When they did say, God, bless us.
I had most need of blessing, and Amen
A. II. S. 2. In The Robbers, if my memory serve me rightly, there is a very beautiful passage on this subject. Ckurles Moore, in an interval of reflection, is looking back with keen regret, upon his days of comparative innocence, and says,
“The time has been, when I could not have slept, had I not said my prayers."
In some of Mr, Dibdin's Songs there are passages which strike me as being useful, particularly when we consider the persons into whose bands they are likely to fall, namely, soldiers and sailors. The first I shall produce is in The Soldier's Adicu:
When on the wings of thy dear love,
Thy fervent orisons are down,
The tender prayer
To watch me in the battle.
The other is The Sailor's Journal:
Scarce winds and waves had ceas'd to rattle,
And, dauntless, we prepar'd for battle.
Like light'ning rush'd on ev'ry fancy,
Put up a prayer, and thought on Nancy.
upon For only that can save us now.
G. p. 30. On the subject of introducing Prophecies upon the Stage, I have before noticed (p. 28) the Wilches in Macbeth, who are represented as having an absolute foreknowledge of events.
In King Henry the VIIIth. Cranmer, at the christening of Elizabeth, says to the King,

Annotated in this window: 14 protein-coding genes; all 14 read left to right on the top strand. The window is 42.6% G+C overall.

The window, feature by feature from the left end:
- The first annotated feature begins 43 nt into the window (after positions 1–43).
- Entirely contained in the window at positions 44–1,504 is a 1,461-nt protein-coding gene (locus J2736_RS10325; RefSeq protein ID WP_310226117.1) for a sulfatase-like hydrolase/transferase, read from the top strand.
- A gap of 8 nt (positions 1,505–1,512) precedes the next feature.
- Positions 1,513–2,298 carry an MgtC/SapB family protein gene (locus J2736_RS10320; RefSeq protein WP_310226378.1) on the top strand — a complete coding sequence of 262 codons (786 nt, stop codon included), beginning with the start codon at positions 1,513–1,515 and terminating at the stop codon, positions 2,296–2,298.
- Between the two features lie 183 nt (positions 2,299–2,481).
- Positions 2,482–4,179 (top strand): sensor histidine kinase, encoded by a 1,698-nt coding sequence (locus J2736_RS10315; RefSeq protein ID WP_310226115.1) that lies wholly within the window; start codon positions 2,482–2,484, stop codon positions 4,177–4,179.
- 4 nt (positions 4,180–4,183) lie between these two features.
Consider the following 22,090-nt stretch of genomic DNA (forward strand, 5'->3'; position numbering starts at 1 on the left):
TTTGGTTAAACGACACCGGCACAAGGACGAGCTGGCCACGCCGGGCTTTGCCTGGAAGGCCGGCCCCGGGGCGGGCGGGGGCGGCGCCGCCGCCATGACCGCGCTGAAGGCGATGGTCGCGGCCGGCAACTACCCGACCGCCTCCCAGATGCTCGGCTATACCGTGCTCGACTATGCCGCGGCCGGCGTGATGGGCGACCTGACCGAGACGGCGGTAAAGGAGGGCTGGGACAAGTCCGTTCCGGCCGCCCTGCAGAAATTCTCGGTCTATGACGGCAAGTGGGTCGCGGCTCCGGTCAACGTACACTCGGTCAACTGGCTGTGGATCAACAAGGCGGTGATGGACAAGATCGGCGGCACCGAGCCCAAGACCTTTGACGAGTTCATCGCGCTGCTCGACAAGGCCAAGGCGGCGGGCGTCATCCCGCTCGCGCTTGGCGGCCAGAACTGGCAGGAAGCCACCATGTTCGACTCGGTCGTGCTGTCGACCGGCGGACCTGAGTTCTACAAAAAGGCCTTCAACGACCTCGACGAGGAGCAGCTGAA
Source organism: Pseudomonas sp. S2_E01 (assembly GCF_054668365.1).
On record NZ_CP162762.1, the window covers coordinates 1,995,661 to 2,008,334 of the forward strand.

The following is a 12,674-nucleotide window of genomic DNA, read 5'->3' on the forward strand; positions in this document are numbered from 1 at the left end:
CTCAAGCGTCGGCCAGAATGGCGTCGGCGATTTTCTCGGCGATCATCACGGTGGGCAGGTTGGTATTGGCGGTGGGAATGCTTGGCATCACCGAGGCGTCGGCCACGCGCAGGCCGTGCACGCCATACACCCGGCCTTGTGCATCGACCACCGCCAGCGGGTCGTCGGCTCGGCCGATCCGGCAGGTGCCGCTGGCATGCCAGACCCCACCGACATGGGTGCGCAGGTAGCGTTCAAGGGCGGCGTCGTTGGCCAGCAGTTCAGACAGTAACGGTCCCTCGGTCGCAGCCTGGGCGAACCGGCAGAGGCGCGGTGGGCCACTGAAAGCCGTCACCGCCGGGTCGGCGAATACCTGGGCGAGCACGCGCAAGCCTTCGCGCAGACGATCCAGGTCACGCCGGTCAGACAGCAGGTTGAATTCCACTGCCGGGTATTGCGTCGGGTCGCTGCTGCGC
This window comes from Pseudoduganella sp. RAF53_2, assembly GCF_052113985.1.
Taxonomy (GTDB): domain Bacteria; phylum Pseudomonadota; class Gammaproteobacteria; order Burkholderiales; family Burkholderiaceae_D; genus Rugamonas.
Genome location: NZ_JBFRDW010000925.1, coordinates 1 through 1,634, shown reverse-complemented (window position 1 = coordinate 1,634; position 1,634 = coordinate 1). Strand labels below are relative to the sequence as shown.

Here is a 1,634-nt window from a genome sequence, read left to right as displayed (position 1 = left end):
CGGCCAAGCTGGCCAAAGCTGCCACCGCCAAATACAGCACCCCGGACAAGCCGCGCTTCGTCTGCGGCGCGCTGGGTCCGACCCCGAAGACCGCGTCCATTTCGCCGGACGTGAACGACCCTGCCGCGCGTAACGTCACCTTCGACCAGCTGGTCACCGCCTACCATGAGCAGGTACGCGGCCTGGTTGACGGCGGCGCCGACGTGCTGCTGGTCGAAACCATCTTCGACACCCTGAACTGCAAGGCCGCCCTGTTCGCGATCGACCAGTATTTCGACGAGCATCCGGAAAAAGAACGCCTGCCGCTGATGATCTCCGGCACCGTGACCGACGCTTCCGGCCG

Let me speak, Sir,
A. V. S. last. He then proceeds to give an account of what is to happen in the reigns of Queen Elizabeth and James the First.
A similar passage is introduced at the conclusion of the Royal Convert, respecting the reign of Queen Anne.
In King Lear, A. III. S. 2. the Fool speaks a burlesque pro.. phecy. This, however, is omitted on the Stage. In the Crusade is another of the same kind.
H. p. 31. So common are curses on the Stage, that it were easy to point out hundreds. The character of Queen Margaret in Richard the Third, consists of little besides. I have before noticed one in
* I would read may.
Macbeth, (p. 148) and the curse uttered by King Lear, A. I. S. 4. against his daughter, I wonder any actor will speak. In Richard the Second, A. III. S. 2.